Zimbabwe is an interesting place to visit, as it is a hugely depressed economy with a 90% unemployment rate. It boggles my mind how people survive. They have moved onto the use of the US Dollar and every dollar that you get is black with grime it has been used so much. Everything is close to being between two and three times the cost of South  Africa, although at least there are supplies of most things. I did read last week however that Robert Mugabe has decreed that the importation of fresh fruit and vegetables is not permitted. I am not sure where the locals are going to get supplies from as just about every farm we drove past is overgrown, unproductive and destroyed. Farms where it was obvious were previously functioning are lying bare, with tunnels for growing tomatoes just a skeleton of their former selves, the shade netting hanging in shreds. The Zimbabweans who live there (over 6 million have fled to South Africa), are friendly and work within the constraints of their environment. It is a shame to see such a wonderful country being systematically ruined by a dictator and his cronies who are only interested in lining their own pockets and don’t care for the population. I will need to write a separate blog on Zimbabwe and how this grip of terror is implemented, it is a stranglehold that affects everyone right down to the poorest. 

 Even though it was a very busy time, I came home refreshed and ready to get stuck into work. Being home and moving from a ship job to a desk job is a bit of a transition but I try not to think of it and just get on with it as best as I can.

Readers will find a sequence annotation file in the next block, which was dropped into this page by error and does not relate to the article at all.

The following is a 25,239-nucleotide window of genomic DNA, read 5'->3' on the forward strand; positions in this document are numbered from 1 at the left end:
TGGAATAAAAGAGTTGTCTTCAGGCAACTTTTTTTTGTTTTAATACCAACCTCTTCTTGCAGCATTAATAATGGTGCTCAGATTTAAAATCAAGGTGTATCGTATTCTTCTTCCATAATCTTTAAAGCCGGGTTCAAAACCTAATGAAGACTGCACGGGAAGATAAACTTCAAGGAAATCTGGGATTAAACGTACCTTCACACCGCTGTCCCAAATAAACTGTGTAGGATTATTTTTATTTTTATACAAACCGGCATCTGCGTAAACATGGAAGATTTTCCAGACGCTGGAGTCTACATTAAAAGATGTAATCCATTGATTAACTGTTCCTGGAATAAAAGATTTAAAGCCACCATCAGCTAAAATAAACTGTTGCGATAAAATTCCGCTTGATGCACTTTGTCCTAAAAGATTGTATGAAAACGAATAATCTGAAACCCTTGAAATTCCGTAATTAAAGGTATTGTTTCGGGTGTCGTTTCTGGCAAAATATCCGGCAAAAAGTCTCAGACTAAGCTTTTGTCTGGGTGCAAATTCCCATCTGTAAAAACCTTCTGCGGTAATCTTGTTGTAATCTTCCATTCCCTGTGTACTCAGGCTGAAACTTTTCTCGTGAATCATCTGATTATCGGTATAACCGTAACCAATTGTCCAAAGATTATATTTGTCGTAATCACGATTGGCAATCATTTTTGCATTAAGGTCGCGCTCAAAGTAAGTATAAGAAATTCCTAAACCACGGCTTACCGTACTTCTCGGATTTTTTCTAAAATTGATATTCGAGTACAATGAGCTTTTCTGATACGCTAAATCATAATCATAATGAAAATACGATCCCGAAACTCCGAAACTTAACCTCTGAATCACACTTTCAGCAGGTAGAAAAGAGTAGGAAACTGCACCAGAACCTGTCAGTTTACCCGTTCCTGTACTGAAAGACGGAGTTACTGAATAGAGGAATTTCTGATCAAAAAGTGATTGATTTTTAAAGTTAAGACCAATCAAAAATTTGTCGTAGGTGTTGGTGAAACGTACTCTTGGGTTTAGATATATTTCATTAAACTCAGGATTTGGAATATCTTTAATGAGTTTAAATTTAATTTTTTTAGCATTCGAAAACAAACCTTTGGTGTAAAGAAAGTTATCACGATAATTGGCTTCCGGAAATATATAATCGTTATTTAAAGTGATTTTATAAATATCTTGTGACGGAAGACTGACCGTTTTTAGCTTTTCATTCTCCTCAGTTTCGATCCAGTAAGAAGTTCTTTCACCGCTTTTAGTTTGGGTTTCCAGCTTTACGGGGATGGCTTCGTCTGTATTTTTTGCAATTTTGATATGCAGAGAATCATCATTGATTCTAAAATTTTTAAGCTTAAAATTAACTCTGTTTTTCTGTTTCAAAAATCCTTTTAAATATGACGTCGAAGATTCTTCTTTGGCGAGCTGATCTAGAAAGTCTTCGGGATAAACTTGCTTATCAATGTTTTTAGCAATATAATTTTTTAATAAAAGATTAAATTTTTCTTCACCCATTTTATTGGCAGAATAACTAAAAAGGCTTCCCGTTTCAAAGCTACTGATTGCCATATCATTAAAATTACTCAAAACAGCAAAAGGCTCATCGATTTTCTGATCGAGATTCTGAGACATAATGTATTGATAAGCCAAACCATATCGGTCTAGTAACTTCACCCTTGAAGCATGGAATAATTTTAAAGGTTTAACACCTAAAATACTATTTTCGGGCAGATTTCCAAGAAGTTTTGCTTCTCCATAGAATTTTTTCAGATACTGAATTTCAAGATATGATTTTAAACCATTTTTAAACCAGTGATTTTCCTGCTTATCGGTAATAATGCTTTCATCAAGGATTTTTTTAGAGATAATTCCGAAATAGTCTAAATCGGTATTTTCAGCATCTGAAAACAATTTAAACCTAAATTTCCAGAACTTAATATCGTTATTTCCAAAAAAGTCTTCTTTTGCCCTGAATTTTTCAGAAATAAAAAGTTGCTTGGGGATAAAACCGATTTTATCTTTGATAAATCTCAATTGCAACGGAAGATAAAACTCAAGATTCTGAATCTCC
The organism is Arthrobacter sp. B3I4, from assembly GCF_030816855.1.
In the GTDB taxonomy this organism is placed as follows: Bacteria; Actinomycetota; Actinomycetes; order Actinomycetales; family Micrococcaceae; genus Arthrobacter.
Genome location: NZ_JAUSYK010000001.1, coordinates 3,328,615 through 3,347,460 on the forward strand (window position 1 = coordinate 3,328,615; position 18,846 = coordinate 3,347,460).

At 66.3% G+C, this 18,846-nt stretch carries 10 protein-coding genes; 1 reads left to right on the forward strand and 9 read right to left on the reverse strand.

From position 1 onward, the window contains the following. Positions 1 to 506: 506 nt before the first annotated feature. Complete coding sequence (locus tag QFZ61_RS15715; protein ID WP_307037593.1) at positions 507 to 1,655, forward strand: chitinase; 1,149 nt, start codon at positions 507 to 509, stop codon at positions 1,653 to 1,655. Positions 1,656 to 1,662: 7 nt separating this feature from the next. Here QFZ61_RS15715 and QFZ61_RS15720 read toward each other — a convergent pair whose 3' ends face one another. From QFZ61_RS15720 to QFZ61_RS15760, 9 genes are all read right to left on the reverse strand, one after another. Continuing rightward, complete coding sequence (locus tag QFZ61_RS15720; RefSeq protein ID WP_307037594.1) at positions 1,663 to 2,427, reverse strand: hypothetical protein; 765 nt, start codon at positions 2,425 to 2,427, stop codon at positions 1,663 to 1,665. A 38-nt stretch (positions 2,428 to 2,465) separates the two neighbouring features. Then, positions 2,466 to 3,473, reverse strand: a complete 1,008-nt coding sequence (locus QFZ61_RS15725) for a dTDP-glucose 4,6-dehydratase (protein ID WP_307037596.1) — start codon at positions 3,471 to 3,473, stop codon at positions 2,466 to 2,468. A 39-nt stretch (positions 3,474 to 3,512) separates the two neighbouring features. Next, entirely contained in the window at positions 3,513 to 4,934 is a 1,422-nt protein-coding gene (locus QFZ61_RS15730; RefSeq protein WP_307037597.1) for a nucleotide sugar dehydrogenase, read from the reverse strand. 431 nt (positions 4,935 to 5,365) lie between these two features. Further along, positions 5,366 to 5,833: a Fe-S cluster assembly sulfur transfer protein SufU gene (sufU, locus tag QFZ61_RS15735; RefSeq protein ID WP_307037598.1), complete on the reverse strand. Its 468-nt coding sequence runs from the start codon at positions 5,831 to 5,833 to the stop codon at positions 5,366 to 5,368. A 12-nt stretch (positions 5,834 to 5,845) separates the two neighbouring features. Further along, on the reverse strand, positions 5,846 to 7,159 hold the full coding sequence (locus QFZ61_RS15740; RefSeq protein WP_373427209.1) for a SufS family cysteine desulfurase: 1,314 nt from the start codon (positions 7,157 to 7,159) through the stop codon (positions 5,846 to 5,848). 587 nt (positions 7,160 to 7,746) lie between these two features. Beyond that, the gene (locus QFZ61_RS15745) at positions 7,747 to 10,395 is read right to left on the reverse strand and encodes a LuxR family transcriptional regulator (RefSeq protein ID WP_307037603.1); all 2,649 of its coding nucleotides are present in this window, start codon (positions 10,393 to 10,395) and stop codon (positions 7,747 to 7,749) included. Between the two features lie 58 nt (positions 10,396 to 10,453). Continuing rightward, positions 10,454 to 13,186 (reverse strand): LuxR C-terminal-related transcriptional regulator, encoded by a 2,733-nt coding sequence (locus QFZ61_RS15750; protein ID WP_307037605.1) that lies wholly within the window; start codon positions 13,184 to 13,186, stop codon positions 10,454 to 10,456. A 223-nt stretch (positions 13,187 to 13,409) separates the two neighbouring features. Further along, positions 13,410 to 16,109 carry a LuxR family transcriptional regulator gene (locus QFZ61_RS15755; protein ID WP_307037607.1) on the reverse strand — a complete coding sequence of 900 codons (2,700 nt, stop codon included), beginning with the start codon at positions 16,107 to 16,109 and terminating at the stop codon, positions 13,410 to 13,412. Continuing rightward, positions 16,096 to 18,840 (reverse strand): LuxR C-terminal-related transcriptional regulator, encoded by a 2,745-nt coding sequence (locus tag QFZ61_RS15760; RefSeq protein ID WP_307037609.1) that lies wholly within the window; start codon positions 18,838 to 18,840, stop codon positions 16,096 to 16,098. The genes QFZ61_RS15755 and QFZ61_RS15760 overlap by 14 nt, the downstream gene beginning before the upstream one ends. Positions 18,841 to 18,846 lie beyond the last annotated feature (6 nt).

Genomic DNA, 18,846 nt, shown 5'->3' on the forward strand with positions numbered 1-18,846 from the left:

My next mini-adventure was a long weekend down at our little place in Wakkerstroom (which a friend once called a pixel, because it is 40m2 on a 10 000m2 stand). For those of you who don’t know where Wakkerstroom is, it is about 300km South East of Johannesburg. It is a tiny town, with a large wetland and 23 species of endemic birds (Birds only found in South  Africa), two of which (the Rudd’s and Botha’s lark) are only found in this area. My purpose of going down was to scatter some of my mom’s ashes there, as it was a very special place to her, as it is to me. It happened to be a long weekend and even though we hadn’t planned on it, it was the 4th Wakkerstroom music festival. I am amazed that such a small community can have a music festival at all, let alone one that attracts such amazing talent. Our first concert was a violin recital by a matric student at Roedene school, whose rendition of Cesar Frank’s violin sonata was awe inspiring. It was held in the tiny Catholic church, which seats 50 people (although we are lead to believe that services only have about 8 parishioners). It is in this church that there is probably the most beautiful stained glass window I have ever seen, and I have been to many churches around the world. Perhaps it is because the design is so close to my heart, as it depicts Wakkerstroom, its wildlife, culture and landscape. So I have included iPhone pictures (not very good ones). See how many creatures you can spot and which you can identify. There are crowned cranes, bald ibis’, cape clawless otters, dragonflies amongst many other species. A friend from Wakkies had heard I was coming down and asked if I would give a talk on birds of the Antarctic to the bird club, I agreed thinking there would be 15 people or so, well, there were well over 50 (probably because of the music festival) but it was quite gratifying having such a response. The Saturday was a relaxing day, going to a guitar duo playing everything from Queen’s Bohemian rhapsody to Brazilian dances. It was so brilliant, I bought their CD. We went to the vlei birding in the afternoon, until the Gala concert in the NG Kerk, in the centre of the town. A beautiful sandstone building, seating 450 people, it was packed. The 2 hour concert was a selection of short pieces by each of the performers during the weekend. A truly uplifting experience. The Sunday, we were taken on a special trip by Glenn, who took us on a drive way up to a farm where there is a lookout with an almost 360 degree view of unspoilt grassland. How privileged we are to live in South Africa. On our way back to town we stopped at another farm where they do Bald Ibis monitoring (The bald Ibis is another special for the area). This is a breeding site, which is not presently occupied, but has a lovely waterfall. As dusk was approaching and the town had emptied out of all the “Foreigners” who had come to watch the concert, we headed down to the vlei to one of my favourite hides, where I spent some quiet time and scattered some of my mom’s ashes. For those of you who have been through this process, it is incredibly emotional, even though it is almost a year since my mom died. As we were leaving the sky was turning a deep red creating amazing reflections on the water.